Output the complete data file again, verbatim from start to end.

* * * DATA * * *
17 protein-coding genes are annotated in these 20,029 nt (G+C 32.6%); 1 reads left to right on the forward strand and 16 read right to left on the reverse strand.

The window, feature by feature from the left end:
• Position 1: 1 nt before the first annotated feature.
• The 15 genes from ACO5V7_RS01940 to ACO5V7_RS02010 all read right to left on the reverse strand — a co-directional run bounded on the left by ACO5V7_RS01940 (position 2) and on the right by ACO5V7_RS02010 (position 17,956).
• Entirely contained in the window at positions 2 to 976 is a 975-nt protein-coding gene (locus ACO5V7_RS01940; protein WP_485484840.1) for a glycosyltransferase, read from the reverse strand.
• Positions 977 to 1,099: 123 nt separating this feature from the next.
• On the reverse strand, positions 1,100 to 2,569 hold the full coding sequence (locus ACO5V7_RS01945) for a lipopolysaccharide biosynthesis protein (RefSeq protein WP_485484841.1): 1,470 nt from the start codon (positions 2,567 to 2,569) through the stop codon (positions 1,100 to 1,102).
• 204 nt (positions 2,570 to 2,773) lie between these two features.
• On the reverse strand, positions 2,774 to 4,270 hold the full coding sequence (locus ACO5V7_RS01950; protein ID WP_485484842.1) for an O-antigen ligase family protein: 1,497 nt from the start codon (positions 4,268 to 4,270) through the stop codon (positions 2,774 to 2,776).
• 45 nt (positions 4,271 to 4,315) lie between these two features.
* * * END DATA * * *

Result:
17 protein-coding genes are annotated in these 20,029 nt (G+C 32.6%); 1 reads left to right on the forward strand and 16 read right to left on the reverse strand.

The window, feature by feature from the left end:
• Position 1: 1 nt before the first annotated feature.
• The 15 genes from ACO5V7_RS01940 to ACO5V7_RS02010 all read right to left on the reverse strand — a co-directional run bounded on the left by ACO5V7_RS01940 (position 2) and on the right by ACO5V7_RS02010 (position 17,956).
• Entirely contained in the window at positions 2 to 976 is a 975-nt protein-coding gene (locus ACO5V7_RS01940; protein WP_485484840.1) for a glycosyltransferase, read from the reverse strand.
• Positions 977 to 1,099: 123 nt separating this feature from the next.
• On the reverse strand, positions 1,100 to 2,569 hold the full coding sequence (locus ACO5V7_RS01945) for a lipopolysaccharide biosynthesis protein (RefSeq protein WP_485484841.1): 1,470 nt from the start codon (positions 2,567 to 2,569) through the stop codon (positions 1,100 to 1,102).
• 204 nt (positions 2,570 to 2,773) lie between these two features.
• On the reverse strand, positions 2,774 to 4,270 hold the full coding sequence (locus ACO5V7_RS01950; protein ID WP_485484842.1) for an O-antigen ligase family protein: 1,497 nt from the start codon (positions 4,268 to 4,270) through the stop codon (positions 2,774 to 2,776).
• 45 nt (positions 4,271 to 4,315) lie between these two features.